Joe Hyde 4 years, 2 months ago

I hope any state "protection" we receive from those irksome EPA regs isn't so effective that I'm forced to trade my fly rod for a fly swatter.

meggers 4 years, 2 months ago

I wonder if that has anything to do with the Koch brothers' well-documented opposition to environmental regulation. We're in for quite a ride, folks, and it isn't going to be pretty.

just_another_bozo_on_this_bus 4 years, 2 months ago

That pretty much sums it up. The Koch brothers don't mind environmental regulations, as long as they are wholly ineffective and/or unenforced.

parrothead8 4 years, 2 months ago

"Schmidt, a Republican who takes office in January, told The Associated Press Tuesday that his administration will take a close look at any rules from the Environmental Protection Agency that might be harmful to Kansas."

"And by harmful," Schmidt said, "I mean economically harmful. Air and water quality don't really matter if you've got money."

Hudson Luce 4 years, 2 months ago

Supremacy Clause. Have fun and try not to waste too much money spinning your wheels.

gccs14r 4 years, 2 months ago

As if Kansas wasn't already moving backwards, now we've got a fresh bunch looking squarely at their own behinds.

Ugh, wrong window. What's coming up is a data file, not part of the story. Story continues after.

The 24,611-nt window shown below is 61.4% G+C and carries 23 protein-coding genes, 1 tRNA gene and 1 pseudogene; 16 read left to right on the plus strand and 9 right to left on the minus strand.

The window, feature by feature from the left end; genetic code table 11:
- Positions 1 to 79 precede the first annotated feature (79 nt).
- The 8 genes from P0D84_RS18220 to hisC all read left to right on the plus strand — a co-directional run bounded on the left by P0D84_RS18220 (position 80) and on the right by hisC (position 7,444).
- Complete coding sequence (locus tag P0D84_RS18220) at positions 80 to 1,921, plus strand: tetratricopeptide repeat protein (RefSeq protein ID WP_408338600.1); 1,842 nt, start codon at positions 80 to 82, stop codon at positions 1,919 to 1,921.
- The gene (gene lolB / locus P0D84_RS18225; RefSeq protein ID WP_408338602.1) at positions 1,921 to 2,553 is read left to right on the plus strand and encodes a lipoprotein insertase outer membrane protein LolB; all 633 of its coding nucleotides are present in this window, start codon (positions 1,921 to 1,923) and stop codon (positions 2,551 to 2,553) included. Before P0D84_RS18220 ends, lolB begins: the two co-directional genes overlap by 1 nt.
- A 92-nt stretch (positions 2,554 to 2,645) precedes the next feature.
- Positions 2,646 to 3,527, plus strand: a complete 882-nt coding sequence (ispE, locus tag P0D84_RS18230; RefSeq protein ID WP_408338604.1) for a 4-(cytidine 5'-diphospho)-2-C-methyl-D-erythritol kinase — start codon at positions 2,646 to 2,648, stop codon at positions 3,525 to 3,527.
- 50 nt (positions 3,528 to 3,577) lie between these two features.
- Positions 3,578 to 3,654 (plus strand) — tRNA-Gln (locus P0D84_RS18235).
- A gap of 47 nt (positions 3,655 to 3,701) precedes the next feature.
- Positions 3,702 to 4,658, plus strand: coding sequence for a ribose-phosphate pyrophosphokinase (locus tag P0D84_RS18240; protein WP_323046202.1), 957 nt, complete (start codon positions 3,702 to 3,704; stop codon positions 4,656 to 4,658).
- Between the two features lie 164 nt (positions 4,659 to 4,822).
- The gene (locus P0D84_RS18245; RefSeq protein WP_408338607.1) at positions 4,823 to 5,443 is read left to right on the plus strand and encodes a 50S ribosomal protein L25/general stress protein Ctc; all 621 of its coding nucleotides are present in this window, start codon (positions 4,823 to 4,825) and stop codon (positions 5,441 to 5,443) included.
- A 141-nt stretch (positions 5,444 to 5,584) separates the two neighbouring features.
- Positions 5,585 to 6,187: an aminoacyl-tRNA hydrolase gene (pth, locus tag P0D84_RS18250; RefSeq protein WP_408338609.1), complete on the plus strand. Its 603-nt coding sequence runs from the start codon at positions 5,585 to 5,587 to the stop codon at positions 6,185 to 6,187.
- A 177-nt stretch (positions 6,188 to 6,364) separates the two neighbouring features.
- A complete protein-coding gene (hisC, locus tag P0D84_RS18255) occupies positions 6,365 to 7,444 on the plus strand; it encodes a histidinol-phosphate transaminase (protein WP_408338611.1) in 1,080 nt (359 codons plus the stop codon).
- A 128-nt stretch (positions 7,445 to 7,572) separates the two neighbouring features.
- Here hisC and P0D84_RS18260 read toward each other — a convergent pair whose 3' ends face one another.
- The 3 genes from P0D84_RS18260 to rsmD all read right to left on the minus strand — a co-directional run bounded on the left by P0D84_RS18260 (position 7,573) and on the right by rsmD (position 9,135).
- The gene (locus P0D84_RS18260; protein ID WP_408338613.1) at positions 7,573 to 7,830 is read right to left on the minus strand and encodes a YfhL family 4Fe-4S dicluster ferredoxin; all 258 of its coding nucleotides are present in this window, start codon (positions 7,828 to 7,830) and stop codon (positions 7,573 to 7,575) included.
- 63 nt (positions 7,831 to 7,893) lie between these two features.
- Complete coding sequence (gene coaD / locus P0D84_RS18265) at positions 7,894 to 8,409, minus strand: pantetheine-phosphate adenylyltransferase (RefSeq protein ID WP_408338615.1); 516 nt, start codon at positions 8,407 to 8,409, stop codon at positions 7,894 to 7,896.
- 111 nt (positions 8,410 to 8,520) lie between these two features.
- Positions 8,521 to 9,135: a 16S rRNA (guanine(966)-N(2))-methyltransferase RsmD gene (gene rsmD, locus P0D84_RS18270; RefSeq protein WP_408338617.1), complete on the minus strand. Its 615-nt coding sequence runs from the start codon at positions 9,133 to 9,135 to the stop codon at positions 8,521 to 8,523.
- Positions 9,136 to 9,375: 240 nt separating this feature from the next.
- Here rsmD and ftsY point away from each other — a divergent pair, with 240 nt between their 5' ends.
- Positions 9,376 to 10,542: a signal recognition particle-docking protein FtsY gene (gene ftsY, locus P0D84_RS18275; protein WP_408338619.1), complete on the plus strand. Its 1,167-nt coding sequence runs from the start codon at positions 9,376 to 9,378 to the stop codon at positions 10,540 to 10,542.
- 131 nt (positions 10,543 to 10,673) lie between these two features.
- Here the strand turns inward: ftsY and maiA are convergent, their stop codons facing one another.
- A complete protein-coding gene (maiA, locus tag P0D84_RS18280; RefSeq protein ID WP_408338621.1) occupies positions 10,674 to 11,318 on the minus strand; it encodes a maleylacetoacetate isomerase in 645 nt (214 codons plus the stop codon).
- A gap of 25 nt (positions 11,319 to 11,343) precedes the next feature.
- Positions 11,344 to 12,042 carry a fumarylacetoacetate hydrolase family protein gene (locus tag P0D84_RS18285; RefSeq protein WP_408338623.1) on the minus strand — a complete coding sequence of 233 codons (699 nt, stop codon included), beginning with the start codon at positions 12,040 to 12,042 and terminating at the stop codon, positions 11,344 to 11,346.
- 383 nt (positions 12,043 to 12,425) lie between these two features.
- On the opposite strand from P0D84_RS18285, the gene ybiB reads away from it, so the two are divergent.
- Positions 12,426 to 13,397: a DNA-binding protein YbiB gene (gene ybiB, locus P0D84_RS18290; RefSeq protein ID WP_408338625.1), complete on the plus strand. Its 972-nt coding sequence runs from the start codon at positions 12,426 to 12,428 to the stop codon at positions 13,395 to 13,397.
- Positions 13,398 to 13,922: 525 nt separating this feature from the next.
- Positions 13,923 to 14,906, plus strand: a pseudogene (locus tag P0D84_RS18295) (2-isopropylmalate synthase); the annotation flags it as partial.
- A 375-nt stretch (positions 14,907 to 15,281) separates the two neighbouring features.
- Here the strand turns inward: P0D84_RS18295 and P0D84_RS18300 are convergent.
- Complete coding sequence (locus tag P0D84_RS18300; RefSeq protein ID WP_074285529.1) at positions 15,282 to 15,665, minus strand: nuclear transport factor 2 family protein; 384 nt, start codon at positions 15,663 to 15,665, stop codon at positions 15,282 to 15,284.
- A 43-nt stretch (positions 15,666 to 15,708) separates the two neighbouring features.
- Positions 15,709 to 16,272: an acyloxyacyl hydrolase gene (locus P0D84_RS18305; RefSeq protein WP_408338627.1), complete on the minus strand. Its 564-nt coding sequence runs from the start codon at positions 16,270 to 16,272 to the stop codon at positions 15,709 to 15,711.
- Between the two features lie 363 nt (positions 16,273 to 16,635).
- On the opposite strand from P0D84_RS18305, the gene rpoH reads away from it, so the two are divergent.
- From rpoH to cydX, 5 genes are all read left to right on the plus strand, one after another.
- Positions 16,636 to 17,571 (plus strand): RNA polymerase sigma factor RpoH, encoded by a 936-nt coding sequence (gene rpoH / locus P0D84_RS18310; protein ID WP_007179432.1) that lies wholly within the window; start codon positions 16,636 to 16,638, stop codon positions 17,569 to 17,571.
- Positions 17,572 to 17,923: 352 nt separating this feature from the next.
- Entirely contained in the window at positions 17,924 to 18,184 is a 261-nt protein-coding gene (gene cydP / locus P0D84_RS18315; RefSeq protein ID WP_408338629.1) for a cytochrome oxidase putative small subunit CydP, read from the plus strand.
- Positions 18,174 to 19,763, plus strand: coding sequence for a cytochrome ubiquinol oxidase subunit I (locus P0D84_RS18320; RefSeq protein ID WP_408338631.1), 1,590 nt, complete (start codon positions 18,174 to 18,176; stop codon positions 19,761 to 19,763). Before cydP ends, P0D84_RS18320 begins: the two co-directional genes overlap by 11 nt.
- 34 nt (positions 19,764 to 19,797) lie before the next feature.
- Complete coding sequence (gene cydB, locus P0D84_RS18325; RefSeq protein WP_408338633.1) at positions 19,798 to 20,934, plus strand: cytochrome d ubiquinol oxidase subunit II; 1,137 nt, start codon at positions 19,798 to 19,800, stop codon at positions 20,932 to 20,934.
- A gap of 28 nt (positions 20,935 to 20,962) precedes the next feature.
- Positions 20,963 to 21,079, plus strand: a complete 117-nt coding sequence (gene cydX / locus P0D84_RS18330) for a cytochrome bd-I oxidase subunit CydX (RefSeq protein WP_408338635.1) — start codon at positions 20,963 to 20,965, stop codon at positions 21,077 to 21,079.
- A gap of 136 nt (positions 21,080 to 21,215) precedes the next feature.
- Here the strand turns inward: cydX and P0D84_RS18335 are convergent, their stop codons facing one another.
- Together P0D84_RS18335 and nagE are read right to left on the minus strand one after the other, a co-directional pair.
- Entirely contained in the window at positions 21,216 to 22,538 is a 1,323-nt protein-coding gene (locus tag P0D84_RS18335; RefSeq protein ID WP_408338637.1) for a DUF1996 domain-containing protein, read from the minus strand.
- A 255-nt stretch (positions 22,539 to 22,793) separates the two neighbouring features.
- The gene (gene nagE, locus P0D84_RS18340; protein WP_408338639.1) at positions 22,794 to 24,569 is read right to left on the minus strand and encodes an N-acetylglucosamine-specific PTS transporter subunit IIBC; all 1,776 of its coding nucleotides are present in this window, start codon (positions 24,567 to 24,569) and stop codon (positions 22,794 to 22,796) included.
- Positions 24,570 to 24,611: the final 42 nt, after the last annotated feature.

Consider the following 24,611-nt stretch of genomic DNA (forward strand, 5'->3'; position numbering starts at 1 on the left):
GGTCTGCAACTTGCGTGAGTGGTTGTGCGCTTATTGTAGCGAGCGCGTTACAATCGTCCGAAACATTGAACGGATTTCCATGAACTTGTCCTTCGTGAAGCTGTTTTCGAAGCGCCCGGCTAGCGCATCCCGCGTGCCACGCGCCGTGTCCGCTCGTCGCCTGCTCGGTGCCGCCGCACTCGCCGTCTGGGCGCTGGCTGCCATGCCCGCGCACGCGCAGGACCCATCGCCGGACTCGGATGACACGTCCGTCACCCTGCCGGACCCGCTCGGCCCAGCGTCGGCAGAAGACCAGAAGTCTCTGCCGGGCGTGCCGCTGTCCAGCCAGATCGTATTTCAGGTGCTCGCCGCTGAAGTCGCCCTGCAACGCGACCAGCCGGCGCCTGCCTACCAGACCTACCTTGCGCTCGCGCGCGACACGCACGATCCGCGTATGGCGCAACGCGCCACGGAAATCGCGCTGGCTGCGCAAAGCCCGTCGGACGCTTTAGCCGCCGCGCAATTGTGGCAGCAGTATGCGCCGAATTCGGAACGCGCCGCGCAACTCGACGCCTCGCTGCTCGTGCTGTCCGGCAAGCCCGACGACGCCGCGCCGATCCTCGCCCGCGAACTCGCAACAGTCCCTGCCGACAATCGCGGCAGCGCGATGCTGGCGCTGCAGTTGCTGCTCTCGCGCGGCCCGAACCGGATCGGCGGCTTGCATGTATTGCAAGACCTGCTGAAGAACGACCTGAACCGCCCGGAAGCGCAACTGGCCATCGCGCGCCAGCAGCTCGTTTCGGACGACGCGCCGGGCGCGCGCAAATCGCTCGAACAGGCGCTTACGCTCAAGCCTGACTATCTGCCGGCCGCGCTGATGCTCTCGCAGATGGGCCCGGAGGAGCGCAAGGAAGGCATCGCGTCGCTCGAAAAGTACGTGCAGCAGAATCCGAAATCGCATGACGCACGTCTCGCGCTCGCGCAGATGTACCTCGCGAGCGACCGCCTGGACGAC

thatonedude 4 years, 2 months ago

sigh Back to having a Phill Kline-style AG (far-right politics over law enforcement), I see.

Bob_Keeshan 4 years, 2 months ago

"Schmidt said members of Congress should set the rules, based on what’s best for constituents, not the EPA."

The problem with this is that members of Congress are the ones who gave the power to make the rules to the EPA, and they have the power to take it back. The EPA is under the authority of an elected Congress and an elected President.

Oddly enough, from 2001 to 2009 Schmidt and Brownback had not problem with that arrangement. Even so, if they want Congress to have the power than the way to accomplish that is for Congress to pass legislation. Brownback in particular is aware of this, because there is legislation in the US Senate to accomplish that goal.